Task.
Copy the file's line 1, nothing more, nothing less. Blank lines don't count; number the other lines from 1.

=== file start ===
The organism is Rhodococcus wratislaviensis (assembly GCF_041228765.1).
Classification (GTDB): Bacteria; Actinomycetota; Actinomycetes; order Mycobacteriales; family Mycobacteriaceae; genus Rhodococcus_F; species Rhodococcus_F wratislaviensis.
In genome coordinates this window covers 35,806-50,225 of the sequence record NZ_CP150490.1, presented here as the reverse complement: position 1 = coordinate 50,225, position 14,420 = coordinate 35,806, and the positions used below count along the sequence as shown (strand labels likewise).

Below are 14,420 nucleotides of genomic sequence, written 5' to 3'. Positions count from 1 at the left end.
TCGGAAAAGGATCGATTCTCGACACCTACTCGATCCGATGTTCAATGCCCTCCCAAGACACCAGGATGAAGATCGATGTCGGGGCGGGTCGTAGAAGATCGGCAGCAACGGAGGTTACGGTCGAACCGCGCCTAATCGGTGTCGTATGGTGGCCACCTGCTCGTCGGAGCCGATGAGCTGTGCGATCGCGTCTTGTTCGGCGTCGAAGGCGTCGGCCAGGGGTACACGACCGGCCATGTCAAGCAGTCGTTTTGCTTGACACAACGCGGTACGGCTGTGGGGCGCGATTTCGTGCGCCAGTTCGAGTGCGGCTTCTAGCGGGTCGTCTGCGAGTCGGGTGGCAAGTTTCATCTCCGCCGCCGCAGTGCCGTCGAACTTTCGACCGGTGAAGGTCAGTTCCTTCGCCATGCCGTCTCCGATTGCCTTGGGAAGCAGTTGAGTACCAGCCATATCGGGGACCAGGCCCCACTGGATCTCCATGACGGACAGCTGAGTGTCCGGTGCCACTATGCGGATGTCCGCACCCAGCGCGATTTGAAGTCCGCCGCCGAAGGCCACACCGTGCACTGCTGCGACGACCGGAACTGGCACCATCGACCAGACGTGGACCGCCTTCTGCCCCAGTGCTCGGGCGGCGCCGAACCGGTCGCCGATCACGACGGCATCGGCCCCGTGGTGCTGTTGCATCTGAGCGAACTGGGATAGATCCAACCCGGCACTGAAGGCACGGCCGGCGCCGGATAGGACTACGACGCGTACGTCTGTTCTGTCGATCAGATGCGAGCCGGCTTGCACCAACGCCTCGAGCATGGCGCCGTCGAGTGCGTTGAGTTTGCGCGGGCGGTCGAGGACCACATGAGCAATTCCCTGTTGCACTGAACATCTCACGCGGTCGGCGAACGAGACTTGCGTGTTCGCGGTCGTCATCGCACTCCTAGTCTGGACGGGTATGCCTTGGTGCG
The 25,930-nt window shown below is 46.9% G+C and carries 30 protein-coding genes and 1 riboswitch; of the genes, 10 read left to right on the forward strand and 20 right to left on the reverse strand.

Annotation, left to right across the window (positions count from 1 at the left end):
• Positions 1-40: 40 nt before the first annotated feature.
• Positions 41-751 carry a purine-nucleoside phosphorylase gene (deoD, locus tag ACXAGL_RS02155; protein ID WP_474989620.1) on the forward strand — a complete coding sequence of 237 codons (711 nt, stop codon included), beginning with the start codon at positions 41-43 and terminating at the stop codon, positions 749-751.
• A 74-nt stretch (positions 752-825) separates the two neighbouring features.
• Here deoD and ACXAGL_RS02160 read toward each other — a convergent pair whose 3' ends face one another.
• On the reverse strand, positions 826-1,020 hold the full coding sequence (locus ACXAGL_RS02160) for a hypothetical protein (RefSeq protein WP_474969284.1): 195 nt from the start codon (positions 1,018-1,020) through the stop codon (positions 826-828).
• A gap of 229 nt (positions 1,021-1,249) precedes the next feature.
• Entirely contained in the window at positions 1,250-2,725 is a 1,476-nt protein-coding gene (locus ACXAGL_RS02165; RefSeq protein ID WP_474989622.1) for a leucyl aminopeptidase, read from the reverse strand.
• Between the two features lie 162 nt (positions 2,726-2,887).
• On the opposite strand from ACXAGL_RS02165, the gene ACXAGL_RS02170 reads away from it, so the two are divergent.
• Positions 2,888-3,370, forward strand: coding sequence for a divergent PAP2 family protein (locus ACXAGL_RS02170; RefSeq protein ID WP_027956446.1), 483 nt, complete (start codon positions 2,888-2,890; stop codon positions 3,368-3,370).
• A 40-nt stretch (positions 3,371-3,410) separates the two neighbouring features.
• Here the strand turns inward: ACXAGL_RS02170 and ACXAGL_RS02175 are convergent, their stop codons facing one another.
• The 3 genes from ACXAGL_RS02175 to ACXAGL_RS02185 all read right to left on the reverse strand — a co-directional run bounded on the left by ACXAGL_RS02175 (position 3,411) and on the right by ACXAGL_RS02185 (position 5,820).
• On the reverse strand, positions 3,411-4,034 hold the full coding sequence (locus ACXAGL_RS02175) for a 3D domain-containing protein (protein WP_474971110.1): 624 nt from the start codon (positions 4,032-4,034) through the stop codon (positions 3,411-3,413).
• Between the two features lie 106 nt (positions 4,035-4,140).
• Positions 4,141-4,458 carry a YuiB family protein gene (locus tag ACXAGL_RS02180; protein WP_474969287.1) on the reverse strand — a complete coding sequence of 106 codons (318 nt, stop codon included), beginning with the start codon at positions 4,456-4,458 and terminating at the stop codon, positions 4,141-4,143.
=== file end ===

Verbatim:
The organism is Rhodococcus wratislaviensis (assembly GCF_041228765.1).